Social Media Networks: Do They Boost Depression and Loneliness?
The use of social media has increased tenfold with the growth of smart technology and ease of access to the internet. Without doubt, Facebook, Snapchat, Instagram, and Twitter have all made it easy for people to interact effortlessly and seamlessly without being restricted by regional borders. Sharing of ideas is more convenient now than it has ever been.
But there is a twist in the plot: Studies show that social media is leading many people to depression and loneliness. Social media users tend to sleep less, are hyperactive, struggle to be attentive, and are more vulnerable to social pressure than those who don’t have social media accounts. Although no study has given a conclusive analysis as to whether social media can cause depression, there is definitely an observational correlation between the two. However, for people who struggle with depression, who believe is a cause from the over usage of social media, there are available life coach training that can help them overcome this issue.
4 Ways Social Media Is Leading To Depression
1. Increased feeling of social isolation
The more time you spend on the internet (that includes social media), the more socially isolated you get. Offline social networks such as community work, playing together, interacting in church, and telling tales around a campfire, among others, encourage people to be closer together and share their common problems. Social media isn’t anything like that. Users talk with far-away friends and neglect those around them. And because the circle of “friends” is based in remote locations, no one is there for the other in case of a crisis. After all, having many virtual friends on social media isn’t a substitute for real friends. That virtual existence leads to deeper social isolation.
2. The comparison factor
Browsing through social media can potentially ruin your self-esteem and confidence because, by the look of things, everyone out there is doing better than you in all aspects of life. Everyone seems happier than you, in a better relationship than you, love their job more as compared to you, and have all the good things in life. That comparison mentality leads to depression in more people than in real-life comparison.
Research also shows that people get depressed when they feel like their social media friends are doing worse than them. This form of comparison often makes people feel better about their lives in real life, but it appears to be different in social media spheres. It seems like social media “friends” feel better when they are all at the same social level, maybe because they are able to engage more “productively” that way.
3. Envy and jealousy
After comparing your life with your friends’ on social media, you will envy them if they seem to be better and happier than you are. If that envy is not controlled early enough, it grows into jealousy. This is a very unhealthy situation to find yourself in because you can easily become a hater. Sometimes you will be tempted to post jealousy-inducing content on your pages in order to challenge the “friend”. And if the friend gets equally jealous, chances are that he or she will post a photo or a story that will induce jealousy in you. In the long run, you will have a group of jealousy friends trying to outdoor one another; a vicious cycle of malice. If you feel like your content isn’t causing enough jealous on the other end, you can easily be depressed.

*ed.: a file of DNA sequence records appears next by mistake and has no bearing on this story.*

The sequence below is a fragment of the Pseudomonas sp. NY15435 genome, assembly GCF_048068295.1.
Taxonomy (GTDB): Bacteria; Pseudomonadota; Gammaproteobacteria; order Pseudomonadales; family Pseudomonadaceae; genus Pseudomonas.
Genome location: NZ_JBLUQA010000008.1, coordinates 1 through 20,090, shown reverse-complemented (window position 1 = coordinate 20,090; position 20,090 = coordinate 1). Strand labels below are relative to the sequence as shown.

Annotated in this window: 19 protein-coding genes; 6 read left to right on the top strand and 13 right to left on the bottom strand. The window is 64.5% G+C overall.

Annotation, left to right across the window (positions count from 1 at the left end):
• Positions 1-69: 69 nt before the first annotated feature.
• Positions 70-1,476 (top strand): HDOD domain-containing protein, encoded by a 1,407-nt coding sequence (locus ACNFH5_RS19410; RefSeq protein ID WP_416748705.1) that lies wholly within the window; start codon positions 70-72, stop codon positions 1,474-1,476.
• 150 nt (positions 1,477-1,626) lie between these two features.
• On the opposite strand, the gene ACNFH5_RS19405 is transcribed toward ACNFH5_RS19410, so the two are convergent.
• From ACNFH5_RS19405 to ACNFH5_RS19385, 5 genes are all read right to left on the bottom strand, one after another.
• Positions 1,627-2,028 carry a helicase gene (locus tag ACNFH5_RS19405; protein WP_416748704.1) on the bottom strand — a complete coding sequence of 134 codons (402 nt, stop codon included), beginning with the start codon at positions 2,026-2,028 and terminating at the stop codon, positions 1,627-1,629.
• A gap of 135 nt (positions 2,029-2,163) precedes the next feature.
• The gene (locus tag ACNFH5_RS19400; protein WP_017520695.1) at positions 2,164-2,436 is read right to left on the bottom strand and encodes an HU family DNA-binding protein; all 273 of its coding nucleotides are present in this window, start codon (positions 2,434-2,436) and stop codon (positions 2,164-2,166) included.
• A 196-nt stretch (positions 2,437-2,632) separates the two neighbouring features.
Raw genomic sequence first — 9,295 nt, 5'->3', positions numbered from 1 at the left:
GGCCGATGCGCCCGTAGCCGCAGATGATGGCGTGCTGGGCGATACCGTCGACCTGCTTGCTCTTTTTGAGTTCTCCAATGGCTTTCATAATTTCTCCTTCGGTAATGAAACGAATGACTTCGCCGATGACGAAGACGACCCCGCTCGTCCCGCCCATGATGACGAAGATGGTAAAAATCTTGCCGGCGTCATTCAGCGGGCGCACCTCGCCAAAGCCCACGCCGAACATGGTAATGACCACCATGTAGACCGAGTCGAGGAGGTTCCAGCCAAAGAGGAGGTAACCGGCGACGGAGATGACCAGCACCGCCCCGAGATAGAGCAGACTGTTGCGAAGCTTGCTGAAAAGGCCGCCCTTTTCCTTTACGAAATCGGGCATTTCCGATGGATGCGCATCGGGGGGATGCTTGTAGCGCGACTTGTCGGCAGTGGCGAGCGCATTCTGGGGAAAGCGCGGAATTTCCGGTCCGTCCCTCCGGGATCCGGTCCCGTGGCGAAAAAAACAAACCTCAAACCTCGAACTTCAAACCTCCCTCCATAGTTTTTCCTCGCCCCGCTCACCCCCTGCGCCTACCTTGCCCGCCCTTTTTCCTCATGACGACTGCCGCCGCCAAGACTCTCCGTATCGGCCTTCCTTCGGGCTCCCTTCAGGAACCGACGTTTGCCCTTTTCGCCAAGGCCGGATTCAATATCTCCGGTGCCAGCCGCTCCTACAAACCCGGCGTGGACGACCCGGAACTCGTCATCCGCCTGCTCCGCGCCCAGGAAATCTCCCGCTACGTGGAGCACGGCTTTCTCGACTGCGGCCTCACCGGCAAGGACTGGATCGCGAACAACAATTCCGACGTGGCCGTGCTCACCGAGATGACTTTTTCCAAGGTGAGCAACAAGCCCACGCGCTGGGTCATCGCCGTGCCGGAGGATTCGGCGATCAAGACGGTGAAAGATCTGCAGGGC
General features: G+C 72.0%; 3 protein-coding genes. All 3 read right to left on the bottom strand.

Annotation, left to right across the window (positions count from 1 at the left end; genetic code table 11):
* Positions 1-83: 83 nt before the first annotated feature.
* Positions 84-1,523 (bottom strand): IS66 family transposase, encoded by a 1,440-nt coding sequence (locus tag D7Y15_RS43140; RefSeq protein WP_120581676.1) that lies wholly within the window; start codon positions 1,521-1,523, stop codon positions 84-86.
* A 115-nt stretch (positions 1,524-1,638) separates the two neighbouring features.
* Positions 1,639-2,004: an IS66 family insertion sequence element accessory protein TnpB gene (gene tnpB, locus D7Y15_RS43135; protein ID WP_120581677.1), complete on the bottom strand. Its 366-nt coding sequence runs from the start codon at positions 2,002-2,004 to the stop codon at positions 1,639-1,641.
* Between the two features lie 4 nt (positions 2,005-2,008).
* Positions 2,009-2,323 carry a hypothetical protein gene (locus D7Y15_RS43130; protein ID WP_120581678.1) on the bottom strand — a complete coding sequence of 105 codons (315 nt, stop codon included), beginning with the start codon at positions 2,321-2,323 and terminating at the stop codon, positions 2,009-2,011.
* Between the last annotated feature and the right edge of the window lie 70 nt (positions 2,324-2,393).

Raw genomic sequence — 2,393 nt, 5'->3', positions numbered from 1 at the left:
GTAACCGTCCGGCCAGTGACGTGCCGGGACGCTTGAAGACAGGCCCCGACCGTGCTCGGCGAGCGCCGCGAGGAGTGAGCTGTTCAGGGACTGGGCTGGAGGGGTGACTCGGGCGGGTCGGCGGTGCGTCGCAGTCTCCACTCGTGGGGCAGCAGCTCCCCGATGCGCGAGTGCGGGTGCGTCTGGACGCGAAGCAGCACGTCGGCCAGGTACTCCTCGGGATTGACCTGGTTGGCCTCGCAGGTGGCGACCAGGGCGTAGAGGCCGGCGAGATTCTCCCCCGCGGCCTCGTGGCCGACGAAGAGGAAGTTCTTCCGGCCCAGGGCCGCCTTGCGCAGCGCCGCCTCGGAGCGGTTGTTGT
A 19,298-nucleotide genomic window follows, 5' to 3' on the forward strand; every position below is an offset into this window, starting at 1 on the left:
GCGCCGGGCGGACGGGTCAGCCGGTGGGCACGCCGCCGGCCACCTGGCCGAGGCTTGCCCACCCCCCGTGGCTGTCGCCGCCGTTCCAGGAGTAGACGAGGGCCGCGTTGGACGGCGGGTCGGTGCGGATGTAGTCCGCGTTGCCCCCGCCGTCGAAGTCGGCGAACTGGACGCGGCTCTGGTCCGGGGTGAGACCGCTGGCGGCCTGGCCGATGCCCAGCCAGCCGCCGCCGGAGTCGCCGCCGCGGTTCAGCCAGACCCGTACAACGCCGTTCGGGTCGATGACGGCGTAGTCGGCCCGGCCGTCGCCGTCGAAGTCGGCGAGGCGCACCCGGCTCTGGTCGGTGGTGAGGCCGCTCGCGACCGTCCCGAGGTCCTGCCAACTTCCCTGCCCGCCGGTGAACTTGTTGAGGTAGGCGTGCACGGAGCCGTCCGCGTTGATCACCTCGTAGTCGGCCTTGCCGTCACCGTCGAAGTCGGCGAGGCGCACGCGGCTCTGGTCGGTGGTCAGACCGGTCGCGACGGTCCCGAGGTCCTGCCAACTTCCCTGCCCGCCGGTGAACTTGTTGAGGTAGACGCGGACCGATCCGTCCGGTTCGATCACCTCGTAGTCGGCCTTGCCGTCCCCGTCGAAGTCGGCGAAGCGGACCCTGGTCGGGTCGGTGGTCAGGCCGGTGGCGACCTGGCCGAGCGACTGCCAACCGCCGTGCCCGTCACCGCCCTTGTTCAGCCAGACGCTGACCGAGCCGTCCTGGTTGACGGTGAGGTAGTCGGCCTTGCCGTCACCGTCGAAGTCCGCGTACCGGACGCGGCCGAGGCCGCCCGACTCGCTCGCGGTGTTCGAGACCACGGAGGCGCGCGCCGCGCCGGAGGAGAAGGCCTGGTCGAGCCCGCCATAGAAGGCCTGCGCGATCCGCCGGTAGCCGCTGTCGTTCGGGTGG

4. Sleep deprivation
A normal adult should sleep for at least 6 hours at night. This is, however, almost impossible now because people are chatting for hours. People are even waking up in the middle of the night to check how their posts are doing online.
Sleep deprivation can cause depression in too many ways. First, your colleagues in the workplace are sleep deprived just like you meaning that everyone is tired and unhappy. The office stays moody for the entire day, aggravating your loneliness.
Secondly, sleep deprivation affects how your body responds to workday activities. If you love the gym, for example, poor sleep will lower your workout enthusiasm and results. Lastly, poor sleep lowers your immune system. If you get sick, you stress out and hate your life, and that isn’t good for your mental health.
Although scientists and psychologists are still trying to figure out how social media relates to the sudden rise of depression cases among the youth, it is important that you find help if you are seeing any signs of depression and loneliness. Some possible alternatives to somehow mitigate the effect of social media so that it does not lead to harmful consequences:
Limit its usage- Try and schedule your day in such a way that social media usage is at its minimum. Even if you can not stop all the social media channels at once, try to have a schedule, for example, 10 minutes of Facebook, then after e a couple of hours 10 minutes of Instagram, etc.
Engage in extracurricular activities- Engaging in different activities where you have physical contact with people can be of great help. This will not only take your mind off the phone but will also help you with your health.
Breaking social media mania is not an easy task. Eventually, it will have ups and downs, and not everyone can reach the desired results immediately. However, once you experience the improved habit of not scrolling down constantly, you will create a healthy balance and feel good about yourself.
Rilind Elezaj is a devoted career specialist. He helps people make career choices that feel genuinely right for them. He usually helps the individual evaluate their background, curiosities, passions and training so that they can choose a job, business or type of further education that helps them be successful and fulfilled. He also enjoys helping people write their CV.
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